The defendants allegedly took advantage of Astor's declining mental state to have documents executed that redirect the bulk of her sizable estate to Mr. Marshall instead of various charities. Marshall and Morrissey are charged with 18 criminal counts, including fraud and conspiracy.
Brooke Astor died in 2007 at age 105. She reportedly suffered from dementia. Her last will, created on Jan 30, 2002, gave an estimated $198 million to charity, but three later amendments instead gave Marshall most of her estate. Defense lawyers say that Astor knew what she was doing when she changed her will.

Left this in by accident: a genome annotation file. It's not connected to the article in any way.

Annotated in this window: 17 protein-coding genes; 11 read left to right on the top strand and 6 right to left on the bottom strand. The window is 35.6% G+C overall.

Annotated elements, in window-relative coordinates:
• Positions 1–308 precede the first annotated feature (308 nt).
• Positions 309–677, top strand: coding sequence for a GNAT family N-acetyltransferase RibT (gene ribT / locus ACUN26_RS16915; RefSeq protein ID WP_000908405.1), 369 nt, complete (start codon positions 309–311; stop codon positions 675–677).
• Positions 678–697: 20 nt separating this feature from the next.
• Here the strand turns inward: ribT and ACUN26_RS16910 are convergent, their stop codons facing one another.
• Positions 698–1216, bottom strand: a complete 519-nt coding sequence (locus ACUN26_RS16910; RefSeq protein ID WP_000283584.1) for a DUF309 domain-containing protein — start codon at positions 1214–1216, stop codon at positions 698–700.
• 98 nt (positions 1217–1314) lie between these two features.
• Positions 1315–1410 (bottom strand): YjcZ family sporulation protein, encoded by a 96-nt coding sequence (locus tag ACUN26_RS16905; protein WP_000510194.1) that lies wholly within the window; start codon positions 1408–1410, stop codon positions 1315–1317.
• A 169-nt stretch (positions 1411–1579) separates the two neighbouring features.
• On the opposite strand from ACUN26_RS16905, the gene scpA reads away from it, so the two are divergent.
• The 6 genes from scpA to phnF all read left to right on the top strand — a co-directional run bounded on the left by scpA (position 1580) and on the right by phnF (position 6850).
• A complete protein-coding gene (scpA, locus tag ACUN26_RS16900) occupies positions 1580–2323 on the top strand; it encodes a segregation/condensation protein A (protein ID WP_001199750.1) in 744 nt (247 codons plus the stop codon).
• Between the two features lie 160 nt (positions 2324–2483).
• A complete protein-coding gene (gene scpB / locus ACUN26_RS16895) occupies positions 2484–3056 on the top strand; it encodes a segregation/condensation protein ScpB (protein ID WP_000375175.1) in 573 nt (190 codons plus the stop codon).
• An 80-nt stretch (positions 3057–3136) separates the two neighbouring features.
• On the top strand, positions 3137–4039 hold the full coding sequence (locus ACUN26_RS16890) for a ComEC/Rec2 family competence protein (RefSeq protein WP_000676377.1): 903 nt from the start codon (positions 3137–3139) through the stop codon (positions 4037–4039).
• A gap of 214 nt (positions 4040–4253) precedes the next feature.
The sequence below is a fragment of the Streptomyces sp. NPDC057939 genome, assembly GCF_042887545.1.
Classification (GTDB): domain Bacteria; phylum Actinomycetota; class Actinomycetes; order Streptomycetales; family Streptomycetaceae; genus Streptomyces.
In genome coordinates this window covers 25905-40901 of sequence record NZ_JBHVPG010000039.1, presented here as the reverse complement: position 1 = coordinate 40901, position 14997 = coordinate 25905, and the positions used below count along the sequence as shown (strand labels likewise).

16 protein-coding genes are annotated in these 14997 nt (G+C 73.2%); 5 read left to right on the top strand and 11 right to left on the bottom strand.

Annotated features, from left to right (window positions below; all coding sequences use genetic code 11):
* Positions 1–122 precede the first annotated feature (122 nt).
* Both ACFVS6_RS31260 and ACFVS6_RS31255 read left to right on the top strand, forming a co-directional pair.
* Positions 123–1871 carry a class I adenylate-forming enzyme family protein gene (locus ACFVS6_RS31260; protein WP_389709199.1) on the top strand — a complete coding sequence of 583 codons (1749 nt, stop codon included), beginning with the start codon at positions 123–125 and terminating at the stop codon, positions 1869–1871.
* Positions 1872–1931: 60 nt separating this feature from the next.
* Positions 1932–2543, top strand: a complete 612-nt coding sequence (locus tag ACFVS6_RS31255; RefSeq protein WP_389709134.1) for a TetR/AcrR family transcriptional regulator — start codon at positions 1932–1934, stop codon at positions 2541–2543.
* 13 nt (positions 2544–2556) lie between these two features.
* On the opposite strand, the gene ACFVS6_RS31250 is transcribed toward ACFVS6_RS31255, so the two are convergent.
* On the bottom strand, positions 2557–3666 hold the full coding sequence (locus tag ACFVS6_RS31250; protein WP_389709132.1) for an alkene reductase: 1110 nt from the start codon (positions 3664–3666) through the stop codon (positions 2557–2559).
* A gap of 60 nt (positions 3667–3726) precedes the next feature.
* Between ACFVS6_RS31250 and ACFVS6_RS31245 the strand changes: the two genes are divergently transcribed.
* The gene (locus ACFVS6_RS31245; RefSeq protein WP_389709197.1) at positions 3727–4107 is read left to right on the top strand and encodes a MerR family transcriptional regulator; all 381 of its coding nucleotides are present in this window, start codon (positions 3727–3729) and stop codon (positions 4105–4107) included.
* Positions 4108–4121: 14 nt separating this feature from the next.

A year before Astor's death, Marshall's son Philip Marshall asked a court to remove his father as his grandmother's guardian. Subsequently, Susan Robbins, a specialist in guardianship and eldercare law, was appointed to represent Astor. Robbins came to believe that codicils to the will were forged. One clue cited by Robbins: Although Astor's signature on her third codicil was almost perfect, on prior codicils she had trouble writing her name.